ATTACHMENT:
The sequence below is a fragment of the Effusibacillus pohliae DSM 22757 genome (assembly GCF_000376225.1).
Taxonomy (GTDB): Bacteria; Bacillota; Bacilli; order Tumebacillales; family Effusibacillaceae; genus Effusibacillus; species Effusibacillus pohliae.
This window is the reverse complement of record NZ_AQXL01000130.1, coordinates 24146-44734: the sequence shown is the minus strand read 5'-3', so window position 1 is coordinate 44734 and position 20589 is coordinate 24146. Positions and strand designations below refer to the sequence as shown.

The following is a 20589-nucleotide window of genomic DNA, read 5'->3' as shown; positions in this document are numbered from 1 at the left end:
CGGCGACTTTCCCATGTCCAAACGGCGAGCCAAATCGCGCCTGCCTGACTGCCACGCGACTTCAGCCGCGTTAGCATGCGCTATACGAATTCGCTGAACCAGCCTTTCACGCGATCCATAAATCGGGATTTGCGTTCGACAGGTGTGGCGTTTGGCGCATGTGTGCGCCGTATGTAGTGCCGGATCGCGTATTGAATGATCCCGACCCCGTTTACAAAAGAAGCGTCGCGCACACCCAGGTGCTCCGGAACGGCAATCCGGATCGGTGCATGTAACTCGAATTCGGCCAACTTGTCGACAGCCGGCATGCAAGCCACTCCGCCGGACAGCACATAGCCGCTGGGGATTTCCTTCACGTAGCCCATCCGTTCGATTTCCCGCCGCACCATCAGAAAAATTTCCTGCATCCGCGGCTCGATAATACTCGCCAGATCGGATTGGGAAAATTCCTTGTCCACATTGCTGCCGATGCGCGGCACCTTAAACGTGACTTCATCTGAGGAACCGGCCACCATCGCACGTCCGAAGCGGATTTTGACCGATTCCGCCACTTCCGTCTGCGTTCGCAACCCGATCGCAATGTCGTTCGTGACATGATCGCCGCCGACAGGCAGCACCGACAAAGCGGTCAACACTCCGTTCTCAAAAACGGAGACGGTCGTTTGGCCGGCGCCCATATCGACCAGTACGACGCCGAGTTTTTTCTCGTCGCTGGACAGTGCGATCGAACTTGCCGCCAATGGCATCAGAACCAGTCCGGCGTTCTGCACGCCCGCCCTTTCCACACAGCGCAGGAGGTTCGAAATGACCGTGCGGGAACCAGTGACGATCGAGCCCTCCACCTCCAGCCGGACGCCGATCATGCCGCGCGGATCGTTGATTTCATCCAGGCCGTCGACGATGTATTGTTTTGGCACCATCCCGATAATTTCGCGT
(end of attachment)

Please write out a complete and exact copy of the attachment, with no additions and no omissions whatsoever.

The sequence below is a fragment of the Effusibacillus pohliae DSM 22757 genome (assembly GCF_000376225.1).
Taxonomy (GTDB): Bacteria; Bacillota; Bacilli; order Tumebacillales; family Effusibacillaceae; genus Effusibacillus; species Effusibacillus pohliae.
This window is the reverse complement of record NZ_AQXL01000130.1, coordinates 24146-44734: the sequence shown is the minus strand read 5'-3', so window position 1 is coordinate 44734 and position 20589 is coordinate 24146. Positions and strand designations below refer to the sequence as shown.

The following is a 20589-nucleotide window of genomic DNA, read 5'->3' as shown; positions in this document are numbered from 1 at the left end:
CGGCGACTTTCCCATGTCCAAACGGCGAGCCAAATCGCGCCTGCCTGACTGCCACGCGACTTCAGCCGCGTTAGCATGCGCTATACGAATTCGCTGAACCAGCCTTTCACGCGATCCATAAATCGGGATTTGCGTTCGACAGGTGTGGCGTTTGGCGCATGTGTGCGCCGTATGTAGTGCCGGATCGCGTATTGAATGATCCCGACCCCGTTTACAAAAGAAGCGTCGCGCACACCCAGGTGCTCCGGAACGGCAATCCGGATCGGTGCATGTAACTCGAATTCGGCCAACTTGTCGACAGCCGGCATGCAAGCCACTCCGCCGGACAGCACATAGCCGCTGGGGATTTCCTTCACGTAGCCCATCCGTTCGATTTCCCGCCGCACCATCAGAAAAATTTCCTGCATCCGCGGCTCGATAATACTCGCCAGATCGGATTGGGAAAATTCCTTGTCCACATTGCTGCCGATGCGCGGCACCTTAAACGTGACTTCATCTGAGGAACCGGCCACCATCGCACGTCCGAAGCGGATTTTGACCGATTCCGCCACTTCCGTCTGCGTTCGCAACCCGATCGCAATGTCGTTCGTGACATGATCGCCGCCGACAGGCAGCACCGACAAAGCGGTCAACACTCCGTTCTCAAAAACGGAGACGGTCGTTTGGCCGGCGCCCATATCGACCAGTACGACGCCGAGTTTTTTCTCGTCGCTGGACAGTGCGATCGAACTTGCCGCCAATGGCATCAGAACCAGTCCGGCGTTCTGCACGCCCGCCCTTTCCACACAGCGCAGGAGGTTCGAAATGACCGTGCGGGAACCAGTGACGATCGAGCCCTCCACCTCCAGCCGGACGCCGATCATGCCGCGCGGATCGTTGATTTCATCCAGGCCGTCGACGATGTATTGTTTTGGCACCATCCCGATAATTTCGCGT